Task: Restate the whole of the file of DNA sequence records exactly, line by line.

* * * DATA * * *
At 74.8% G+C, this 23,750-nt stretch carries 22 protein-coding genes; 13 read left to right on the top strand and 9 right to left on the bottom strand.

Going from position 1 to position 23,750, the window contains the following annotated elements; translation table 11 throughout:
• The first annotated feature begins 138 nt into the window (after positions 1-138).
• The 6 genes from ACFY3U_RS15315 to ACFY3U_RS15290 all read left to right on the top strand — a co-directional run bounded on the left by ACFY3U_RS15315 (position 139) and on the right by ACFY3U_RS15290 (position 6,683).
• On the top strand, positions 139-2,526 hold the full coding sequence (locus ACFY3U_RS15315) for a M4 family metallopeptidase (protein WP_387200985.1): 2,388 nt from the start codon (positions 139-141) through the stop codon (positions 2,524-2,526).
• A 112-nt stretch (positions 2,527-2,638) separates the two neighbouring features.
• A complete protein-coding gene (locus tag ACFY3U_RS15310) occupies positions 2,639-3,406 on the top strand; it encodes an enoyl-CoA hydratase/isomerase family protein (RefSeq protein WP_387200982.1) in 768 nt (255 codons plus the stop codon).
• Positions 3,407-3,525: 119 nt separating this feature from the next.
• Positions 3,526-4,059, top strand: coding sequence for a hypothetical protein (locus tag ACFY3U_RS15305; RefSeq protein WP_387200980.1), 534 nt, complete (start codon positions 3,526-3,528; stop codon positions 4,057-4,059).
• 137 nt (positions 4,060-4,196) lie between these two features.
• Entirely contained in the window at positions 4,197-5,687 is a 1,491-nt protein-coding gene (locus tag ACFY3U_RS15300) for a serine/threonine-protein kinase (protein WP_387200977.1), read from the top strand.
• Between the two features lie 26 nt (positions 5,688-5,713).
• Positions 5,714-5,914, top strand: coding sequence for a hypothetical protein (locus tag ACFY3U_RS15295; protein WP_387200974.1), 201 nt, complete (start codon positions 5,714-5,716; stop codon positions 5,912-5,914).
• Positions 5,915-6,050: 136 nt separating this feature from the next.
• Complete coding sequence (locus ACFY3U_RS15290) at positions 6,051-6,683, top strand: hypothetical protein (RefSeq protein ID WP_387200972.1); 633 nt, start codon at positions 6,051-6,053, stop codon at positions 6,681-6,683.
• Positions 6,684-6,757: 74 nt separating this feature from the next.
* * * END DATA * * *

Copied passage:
At 74.8% G+C, this 23,750-nt stretch carries 22 protein-coding genes; 13 read left to right on the top strand and 9 right to left on the bottom strand.

Going from position 1 to position 23,750, the window contains the following annotated elements; translation table 11 throughout:
• The first annotated feature begins 138 nt into the window (after positions 1-138).
• The 6 genes from ACFY3U_RS15315 to ACFY3U_RS15290 all read left to right on the top strand — a co-directional run bounded on the left by ACFY3U_RS15315 (position 139) and on the right by ACFY3U_RS15290 (position 6,683).
• On the top strand, positions 139-2,526 hold the full coding sequence (locus ACFY3U_RS15315) for a M4 family metallopeptidase (protein WP_387200985.1): 2,388 nt from the start codon (positions 139-141) through the stop codon (positions 2,524-2,526).
• A 112-nt stretch (positions 2,527-2,638) separates the two neighbouring features.
• A complete protein-coding gene (locus tag ACFY3U_RS15310) occupies positions 2,639-3,406 on the top strand; it encodes an enoyl-CoA hydratase/isomerase family protein (RefSeq protein WP_387200982.1) in 768 nt (255 codons plus the stop codon).
• Positions 3,407-3,525: 119 nt separating this feature from the next.
• Positions 3,526-4,059, top strand: coding sequence for a hypothetical protein (locus tag ACFY3U_RS15305; RefSeq protein WP_387200980.1), 534 nt, complete (start codon positions 3,526-3,528; stop codon positions 4,057-4,059).
• 137 nt (positions 4,060-4,196) lie between these two features.
• Entirely contained in the window at positions 4,197-5,687 is a 1,491-nt protein-coding gene (locus tag ACFY3U_RS15300) for a serine/threonine-protein kinase (protein WP_387200977.1), read from the top strand.
• Between the two features lie 26 nt (positions 5,688-5,713).
• Positions 5,714-5,914, top strand: coding sequence for a hypothetical protein (locus tag ACFY3U_RS15295; protein WP_387200974.1), 201 nt, complete (start codon positions 5,714-5,716; stop codon positions 5,912-5,914).
• Positions 5,915-6,050: 136 nt separating this feature from the next.
• Complete coding sequence (locus ACFY3U_RS15290) at positions 6,051-6,683, top strand: hypothetical protein (RefSeq protein ID WP_387200972.1); 633 nt, start codon at positions 6,051-6,053, stop codon at positions 6,681-6,683.
• Positions 6,684-6,757: 74 nt separating this feature from the next.